Sleipnir, Svaðilfari and Loki are popular name choices of horses you will find in Iceland. Have you ever wondered why certain names are used more than others? In Iceland, Norse mythology is found in all aspects of the country’s culture from names of horses to names of popular landmarks. The myth of Sleipnir, a magical creature with eight legs and runes on his teeth, is one of the favorite stories in Icelandic culture.
The myth begins with a builder appearing at the gods’ castle who wishes to build a fortification for the gods in exchange for Freyja, the goddess of the sun and the moon. The gods agree but say he may not have help from another person in hopes to prevent the work from being finished. The builder asks permission for help from his horse, Svaðilfari. Loki, a god known for planning tricks, agrees. The builder’s horse has enormous strength and proves to be more helpful in building the wall on time. To prevent this, Loki turns himself into a mare and lures the stallion away. Loki later gives birth as the mare to an eight-legged foal known as Sleipnir. Sleipnir is now said to be the stallion of Óðinn, the highest of the gods.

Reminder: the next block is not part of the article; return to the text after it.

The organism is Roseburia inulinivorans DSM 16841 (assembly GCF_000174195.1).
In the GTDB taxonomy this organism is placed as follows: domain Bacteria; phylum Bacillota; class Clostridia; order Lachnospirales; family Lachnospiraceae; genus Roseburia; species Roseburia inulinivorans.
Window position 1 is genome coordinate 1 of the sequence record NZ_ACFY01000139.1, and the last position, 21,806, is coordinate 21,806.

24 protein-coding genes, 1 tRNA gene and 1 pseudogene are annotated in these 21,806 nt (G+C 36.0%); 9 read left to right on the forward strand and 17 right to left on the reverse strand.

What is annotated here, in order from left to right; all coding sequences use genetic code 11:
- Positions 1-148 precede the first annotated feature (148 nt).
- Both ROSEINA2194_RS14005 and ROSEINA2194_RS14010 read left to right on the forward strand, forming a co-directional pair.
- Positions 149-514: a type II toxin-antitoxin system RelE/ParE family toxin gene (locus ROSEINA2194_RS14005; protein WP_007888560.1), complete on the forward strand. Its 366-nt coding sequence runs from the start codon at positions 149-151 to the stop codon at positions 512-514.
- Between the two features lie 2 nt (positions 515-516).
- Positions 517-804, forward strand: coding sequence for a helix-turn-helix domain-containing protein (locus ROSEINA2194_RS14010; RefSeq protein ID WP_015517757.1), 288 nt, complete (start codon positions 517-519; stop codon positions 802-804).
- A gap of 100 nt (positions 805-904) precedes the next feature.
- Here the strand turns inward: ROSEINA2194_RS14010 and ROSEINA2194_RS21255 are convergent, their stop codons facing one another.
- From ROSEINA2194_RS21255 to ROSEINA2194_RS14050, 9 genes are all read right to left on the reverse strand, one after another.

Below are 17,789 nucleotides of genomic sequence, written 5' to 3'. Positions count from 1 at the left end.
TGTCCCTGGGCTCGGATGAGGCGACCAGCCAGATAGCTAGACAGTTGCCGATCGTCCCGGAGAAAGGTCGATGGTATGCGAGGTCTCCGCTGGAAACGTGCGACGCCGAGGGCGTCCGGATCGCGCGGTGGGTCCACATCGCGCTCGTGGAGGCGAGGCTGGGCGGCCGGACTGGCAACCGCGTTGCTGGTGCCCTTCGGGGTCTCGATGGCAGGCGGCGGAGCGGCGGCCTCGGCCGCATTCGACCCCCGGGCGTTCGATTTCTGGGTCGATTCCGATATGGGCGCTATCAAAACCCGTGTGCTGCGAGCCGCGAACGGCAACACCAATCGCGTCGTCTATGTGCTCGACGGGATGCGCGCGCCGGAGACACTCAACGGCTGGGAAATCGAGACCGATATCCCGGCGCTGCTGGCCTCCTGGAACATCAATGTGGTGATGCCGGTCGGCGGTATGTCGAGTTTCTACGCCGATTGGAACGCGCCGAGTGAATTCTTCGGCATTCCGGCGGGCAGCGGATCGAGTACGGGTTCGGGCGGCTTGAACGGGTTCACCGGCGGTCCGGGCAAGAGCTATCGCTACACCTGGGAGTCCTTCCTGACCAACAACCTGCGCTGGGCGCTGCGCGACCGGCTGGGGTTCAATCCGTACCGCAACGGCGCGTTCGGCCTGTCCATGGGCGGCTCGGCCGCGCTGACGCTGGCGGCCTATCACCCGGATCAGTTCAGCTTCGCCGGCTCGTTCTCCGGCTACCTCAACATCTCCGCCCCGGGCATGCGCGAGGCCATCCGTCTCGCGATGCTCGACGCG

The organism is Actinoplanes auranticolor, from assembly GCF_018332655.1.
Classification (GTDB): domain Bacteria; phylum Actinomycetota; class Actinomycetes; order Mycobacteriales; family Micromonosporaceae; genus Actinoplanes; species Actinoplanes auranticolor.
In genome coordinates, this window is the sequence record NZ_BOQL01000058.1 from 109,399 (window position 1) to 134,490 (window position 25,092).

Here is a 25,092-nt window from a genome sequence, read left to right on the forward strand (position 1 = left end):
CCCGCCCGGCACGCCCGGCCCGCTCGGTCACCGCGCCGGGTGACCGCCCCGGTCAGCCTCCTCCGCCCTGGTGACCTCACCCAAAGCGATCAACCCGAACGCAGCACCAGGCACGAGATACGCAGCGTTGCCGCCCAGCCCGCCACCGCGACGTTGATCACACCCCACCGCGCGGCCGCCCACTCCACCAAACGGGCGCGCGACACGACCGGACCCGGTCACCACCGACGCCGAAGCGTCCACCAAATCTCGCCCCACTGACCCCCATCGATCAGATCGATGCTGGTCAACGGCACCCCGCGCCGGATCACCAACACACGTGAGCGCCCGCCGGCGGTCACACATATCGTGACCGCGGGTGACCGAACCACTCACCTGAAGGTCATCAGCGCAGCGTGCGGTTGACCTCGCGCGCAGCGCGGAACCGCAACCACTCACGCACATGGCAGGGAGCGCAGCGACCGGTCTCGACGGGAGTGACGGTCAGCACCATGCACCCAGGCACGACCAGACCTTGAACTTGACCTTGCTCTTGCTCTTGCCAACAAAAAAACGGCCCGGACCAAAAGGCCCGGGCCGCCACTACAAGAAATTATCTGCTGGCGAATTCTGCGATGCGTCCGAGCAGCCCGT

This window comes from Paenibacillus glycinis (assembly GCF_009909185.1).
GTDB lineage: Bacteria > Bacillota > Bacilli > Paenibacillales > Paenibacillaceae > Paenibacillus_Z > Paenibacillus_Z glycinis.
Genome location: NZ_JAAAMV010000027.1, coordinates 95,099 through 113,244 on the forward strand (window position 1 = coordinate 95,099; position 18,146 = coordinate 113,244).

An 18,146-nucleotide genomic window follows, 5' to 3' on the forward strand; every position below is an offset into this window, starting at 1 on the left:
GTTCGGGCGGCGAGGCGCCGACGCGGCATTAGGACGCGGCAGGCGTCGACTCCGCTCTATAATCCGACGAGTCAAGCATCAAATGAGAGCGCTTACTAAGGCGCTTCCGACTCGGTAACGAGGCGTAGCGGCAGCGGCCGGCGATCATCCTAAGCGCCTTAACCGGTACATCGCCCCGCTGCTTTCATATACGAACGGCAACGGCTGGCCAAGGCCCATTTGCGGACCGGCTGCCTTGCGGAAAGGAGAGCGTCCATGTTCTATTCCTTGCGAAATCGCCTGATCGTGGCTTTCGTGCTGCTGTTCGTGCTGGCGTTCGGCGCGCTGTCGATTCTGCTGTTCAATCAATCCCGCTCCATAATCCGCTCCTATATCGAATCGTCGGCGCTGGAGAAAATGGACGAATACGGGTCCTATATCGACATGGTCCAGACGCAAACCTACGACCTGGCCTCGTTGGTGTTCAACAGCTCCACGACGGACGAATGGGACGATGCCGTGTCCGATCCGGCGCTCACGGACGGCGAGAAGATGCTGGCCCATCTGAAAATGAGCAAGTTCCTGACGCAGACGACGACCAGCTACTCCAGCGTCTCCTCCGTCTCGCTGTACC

While riding, it is believed Sleipnir “moved too close to the earth and stepped down with one of his
legs. The ground collapsed under the weight of his hoof, creating the horseshoe-shaped canyon
Ásbyrgi.” Asbyrgi is now believed to be the place where all mythological creatures meet and is one of the great sights you can visit in North Iceland.
Read the full Norse myth of Sleipnir here.
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